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Wall Street advanced, pushing the Standard & Poor's 500 Index to a fresh record high, as better-than-expected economic data as well as takeover deals underlined an optimistic outlook for corporate profits.
A report showed that US orders for durable goods posted the largest gain on record in July, jumping 22.6 percent. Separately, consumer confidence strengthened to the highest level in nearly seven years in August as the Conference Board's index of consumer attitudes climbed to 92.4 from a downwardly revised 90.3 the prior month.
"Consumer confidence increased for the fourth consecutive month as improving business conditions and robust job growth helped boost consumers' spirits," Lynn Franco, director of economic indicators at the Conference Board, said in a statement.
"Consumers were marginally less optimistic about the short-term outlook compared to July, primarily due to concerns about their earnings," according to Franco. "Overall, however, they remain quite positive about the short-term outlooks for the economy and labour market."
In late afternoon trading in New York, the Dow Jones Industrial Average rose 0.30 percent, the Standard & Poor's 500 index added 0.22 percent, while the Nasdaq Composite Index gained 0.36 percent.
The S&P 500 last traded at 2,002.24 after climbing as high as a record 2,005.04 earlier in the session.
And there is room for further gains.
"We're on the expensive side of fair value, but certainly not in the bubble place they were in the 2000 period or in a place that concerns us," Ed Hyland, an Atlanta-based global investment specialist at JPMorgan Chase Private Bank, told Bloomberg News. "There is potential for the market to go higher."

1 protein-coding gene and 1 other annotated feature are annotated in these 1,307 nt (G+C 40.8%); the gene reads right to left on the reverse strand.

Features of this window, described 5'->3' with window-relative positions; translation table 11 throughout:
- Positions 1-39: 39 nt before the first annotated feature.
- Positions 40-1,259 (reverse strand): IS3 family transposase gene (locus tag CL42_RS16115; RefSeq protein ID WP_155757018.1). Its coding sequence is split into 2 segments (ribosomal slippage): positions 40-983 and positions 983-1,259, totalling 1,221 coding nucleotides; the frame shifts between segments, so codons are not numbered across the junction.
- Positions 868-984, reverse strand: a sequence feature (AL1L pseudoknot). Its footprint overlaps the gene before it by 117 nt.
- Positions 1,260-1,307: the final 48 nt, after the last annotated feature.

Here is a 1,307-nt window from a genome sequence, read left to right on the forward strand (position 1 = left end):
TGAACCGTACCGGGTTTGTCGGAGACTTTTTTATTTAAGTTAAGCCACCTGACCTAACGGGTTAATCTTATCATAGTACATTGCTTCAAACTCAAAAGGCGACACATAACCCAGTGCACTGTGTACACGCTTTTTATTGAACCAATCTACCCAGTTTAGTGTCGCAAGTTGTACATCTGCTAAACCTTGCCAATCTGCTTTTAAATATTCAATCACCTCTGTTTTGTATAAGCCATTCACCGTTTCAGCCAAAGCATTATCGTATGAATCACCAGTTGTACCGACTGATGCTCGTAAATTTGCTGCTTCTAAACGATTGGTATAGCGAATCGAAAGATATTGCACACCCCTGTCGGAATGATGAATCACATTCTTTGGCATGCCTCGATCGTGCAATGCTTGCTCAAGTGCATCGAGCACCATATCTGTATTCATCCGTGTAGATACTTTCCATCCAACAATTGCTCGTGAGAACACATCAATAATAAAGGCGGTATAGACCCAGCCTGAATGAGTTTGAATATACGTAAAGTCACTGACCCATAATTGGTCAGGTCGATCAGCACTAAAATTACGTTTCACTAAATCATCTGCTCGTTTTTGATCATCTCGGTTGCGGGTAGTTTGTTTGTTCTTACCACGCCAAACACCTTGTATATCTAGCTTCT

Gains in shares of Pfizer and IBM, up 1.3 percent and 1.2 percent respectively, led the Dow higher.
Shares of Amazon rose, last up 2.9 percent, after the company said it agreed to buy Twitch Interactive, the leading live video platform for gamers, for about US$970 million.
"Broadcasting and watching gameplay is a global phenomenon and Twitch has built a platform that brings together tens of millions of people who watch billions of minutes of games each month -- from The International, to breaking the world record for Mario, to gaming conferences like E3," Jeff Bezos, founder and CEO of Amazon.com, said in a statement.
Shares of Canada's Tim Hortons climbed a second day, last up 8.4 percent, after Burger King Worldwide said it agreed to buy the company for US$11.4 billion. Shares of Burger King Worldwide fell, last down 3.9 percent.
In Europe, the Stoxx 600 Index ended the day with an advance of 0.7 percent, as did the UK's FTSE 100. Germany's DAX rose 0.8 percent, while France's CAC 40 increased 1.2 percent.
Meanwhile, the euro declined, hitting the lowest level against the greenback in almost a year, amid bets the European Central Bank is gearing up for further stimulus measures to combat a flagging euro-zone economy. ECB policy makers meet next week.